CitationDu, Shufa; Wang, Huijun; Zhang, Bing; & Popkin, Barry M. (2020). Dietary Potassium Intake Remains Low and Sodium Intake Remains High, and Most Sodium Is Derived from Home Food Preparation for Chinese Adults, 1991-2015 Trends. Journal of Nutrition, 150(5), 1230-1239. PMCID: PMC7198305
AbstractBACKGROUND: Intervention strategies to reduce sodium intake and increase potassium intake may decrease blood pressure; however, most are focused on reducing sodium in processed food globally.
OBJECTIVES: We attempt to fill important gaps in understanding the dynamics of these dietary determinants of hypertension in China.
METHODS: We used data on 29,926 adults aged ≥20 y between 1991 and 2015 from an ongoing cohort, the China Health and Nutrition Survey. We collected detailed diet data with use of weighing methods with 3 consecutive 24-h recalls. With panel data random-effects models, we analyzed factors associated with sodium and potassium intakes and sodium to potassium (Na/K) ratios.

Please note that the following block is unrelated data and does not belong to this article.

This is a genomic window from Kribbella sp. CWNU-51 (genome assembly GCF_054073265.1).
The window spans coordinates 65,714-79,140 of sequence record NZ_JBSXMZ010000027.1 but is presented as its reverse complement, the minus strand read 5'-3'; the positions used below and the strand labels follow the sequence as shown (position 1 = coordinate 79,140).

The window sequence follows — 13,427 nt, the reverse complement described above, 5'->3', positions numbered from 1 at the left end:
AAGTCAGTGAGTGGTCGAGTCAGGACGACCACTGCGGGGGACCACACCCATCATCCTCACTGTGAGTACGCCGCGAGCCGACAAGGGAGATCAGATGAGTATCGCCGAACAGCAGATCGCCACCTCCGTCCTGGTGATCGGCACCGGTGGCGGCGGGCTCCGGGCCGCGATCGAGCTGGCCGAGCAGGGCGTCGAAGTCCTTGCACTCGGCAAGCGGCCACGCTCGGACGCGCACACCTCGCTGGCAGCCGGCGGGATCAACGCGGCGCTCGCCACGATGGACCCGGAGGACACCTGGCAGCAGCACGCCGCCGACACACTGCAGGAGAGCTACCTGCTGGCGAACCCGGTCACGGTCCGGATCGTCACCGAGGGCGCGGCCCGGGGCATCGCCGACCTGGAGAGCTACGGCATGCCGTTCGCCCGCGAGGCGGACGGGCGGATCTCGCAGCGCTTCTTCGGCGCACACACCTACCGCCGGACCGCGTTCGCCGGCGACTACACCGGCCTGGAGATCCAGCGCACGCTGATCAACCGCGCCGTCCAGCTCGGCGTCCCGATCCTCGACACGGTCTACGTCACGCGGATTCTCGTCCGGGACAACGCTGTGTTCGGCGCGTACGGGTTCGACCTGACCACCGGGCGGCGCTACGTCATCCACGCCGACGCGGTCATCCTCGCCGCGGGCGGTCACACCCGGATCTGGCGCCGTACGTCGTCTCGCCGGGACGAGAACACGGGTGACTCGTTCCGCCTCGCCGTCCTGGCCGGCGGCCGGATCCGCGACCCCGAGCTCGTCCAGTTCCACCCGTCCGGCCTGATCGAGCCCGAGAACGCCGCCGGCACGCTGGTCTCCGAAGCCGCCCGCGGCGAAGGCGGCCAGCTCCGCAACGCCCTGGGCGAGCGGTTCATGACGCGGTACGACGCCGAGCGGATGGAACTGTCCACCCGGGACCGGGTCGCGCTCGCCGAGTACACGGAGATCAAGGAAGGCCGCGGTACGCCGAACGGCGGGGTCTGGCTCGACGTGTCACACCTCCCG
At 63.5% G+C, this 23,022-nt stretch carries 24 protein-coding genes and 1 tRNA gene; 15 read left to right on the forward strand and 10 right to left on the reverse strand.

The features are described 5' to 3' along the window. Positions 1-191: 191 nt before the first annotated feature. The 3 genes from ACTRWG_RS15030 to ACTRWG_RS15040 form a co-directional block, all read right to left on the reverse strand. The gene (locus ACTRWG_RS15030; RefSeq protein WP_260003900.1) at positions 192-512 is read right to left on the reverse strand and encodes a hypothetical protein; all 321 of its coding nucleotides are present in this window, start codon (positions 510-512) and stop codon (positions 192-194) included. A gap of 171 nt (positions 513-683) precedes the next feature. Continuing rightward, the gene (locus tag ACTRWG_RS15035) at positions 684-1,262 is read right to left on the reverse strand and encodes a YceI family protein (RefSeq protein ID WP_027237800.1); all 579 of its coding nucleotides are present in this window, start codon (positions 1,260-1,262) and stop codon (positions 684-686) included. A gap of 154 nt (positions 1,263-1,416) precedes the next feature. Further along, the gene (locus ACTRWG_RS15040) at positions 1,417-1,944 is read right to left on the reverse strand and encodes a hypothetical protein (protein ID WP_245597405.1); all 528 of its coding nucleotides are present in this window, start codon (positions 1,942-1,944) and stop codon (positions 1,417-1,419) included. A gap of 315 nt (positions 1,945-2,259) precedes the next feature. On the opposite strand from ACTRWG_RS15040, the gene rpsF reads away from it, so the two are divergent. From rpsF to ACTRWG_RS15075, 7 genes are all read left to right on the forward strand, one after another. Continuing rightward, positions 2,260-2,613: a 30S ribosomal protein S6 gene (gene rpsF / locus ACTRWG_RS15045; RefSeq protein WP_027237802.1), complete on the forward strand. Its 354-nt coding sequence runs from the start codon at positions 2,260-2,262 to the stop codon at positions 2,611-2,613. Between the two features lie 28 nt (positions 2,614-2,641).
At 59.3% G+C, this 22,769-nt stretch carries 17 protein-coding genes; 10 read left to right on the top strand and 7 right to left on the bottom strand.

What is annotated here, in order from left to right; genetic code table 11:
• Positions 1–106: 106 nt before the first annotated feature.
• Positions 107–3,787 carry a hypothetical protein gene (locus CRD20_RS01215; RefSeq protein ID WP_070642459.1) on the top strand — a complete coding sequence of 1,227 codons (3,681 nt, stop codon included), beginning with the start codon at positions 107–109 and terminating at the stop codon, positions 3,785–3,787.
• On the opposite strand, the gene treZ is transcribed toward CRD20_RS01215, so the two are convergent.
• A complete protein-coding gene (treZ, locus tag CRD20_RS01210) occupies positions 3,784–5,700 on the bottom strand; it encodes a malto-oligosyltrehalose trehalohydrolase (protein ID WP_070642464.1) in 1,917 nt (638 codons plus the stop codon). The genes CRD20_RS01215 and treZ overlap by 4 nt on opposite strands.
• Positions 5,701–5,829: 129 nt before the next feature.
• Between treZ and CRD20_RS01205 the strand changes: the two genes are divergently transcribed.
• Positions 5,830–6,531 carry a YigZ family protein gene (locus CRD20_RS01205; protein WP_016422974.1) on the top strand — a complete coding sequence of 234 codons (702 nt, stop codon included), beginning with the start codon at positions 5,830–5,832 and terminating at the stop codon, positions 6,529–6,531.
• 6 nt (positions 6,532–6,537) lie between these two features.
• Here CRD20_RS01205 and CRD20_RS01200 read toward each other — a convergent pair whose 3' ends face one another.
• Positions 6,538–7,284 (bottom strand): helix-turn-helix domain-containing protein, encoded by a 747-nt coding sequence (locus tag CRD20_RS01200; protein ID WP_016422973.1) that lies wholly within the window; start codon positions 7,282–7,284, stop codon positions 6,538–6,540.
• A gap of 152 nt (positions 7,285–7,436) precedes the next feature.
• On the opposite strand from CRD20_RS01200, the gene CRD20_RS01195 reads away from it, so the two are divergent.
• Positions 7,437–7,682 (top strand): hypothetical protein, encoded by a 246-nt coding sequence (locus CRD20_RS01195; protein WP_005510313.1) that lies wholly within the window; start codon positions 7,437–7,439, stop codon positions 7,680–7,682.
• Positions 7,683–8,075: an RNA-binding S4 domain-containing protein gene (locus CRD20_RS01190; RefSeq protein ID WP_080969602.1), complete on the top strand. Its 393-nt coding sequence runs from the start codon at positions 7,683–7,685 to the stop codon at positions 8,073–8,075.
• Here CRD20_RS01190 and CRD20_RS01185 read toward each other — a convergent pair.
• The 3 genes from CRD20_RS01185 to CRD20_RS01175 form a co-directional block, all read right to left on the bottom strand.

RESULTS: Sodium intake decreased from 6.3 g/d in 1991 to 4.1 g/d in 2015, still twice the tolerable upper intake recommended by the WHO. Potassium intake was 1.7 g/d in 1991 and 1.5 g/d in 2015, below half that recommended by the WHO. The Na/K ratio decreased from 4.1 (ratios in g) in 1991 to 3.1 in 2015, 5 times the recommendation of the WHO. More than two-thirds (67%) of sodium intake was from salt added during food preparation, with 8.8% from processed foods in 2015, up from 5.0% in 1991. The most at-risk populations lived in China's central region and rural areas, were middle aged, had lower educations, or were farmers.
CONCLUSIONS: Sodium intake is very high across all regions in China. As part of sodium reduction efforts, China should target people living in the central region and adults aged above 60 whose sodium intakes are much higher. Strategies to decrease sodium intake and increase potassium intake should be different from those applied in the Western world where the major source is processed food. Reduced sodium higher potassium salts should become a major policy initiative in China.
Reference TypeJournal Article
Journal TitleJournal of Nutrition
Popkin, Barry M.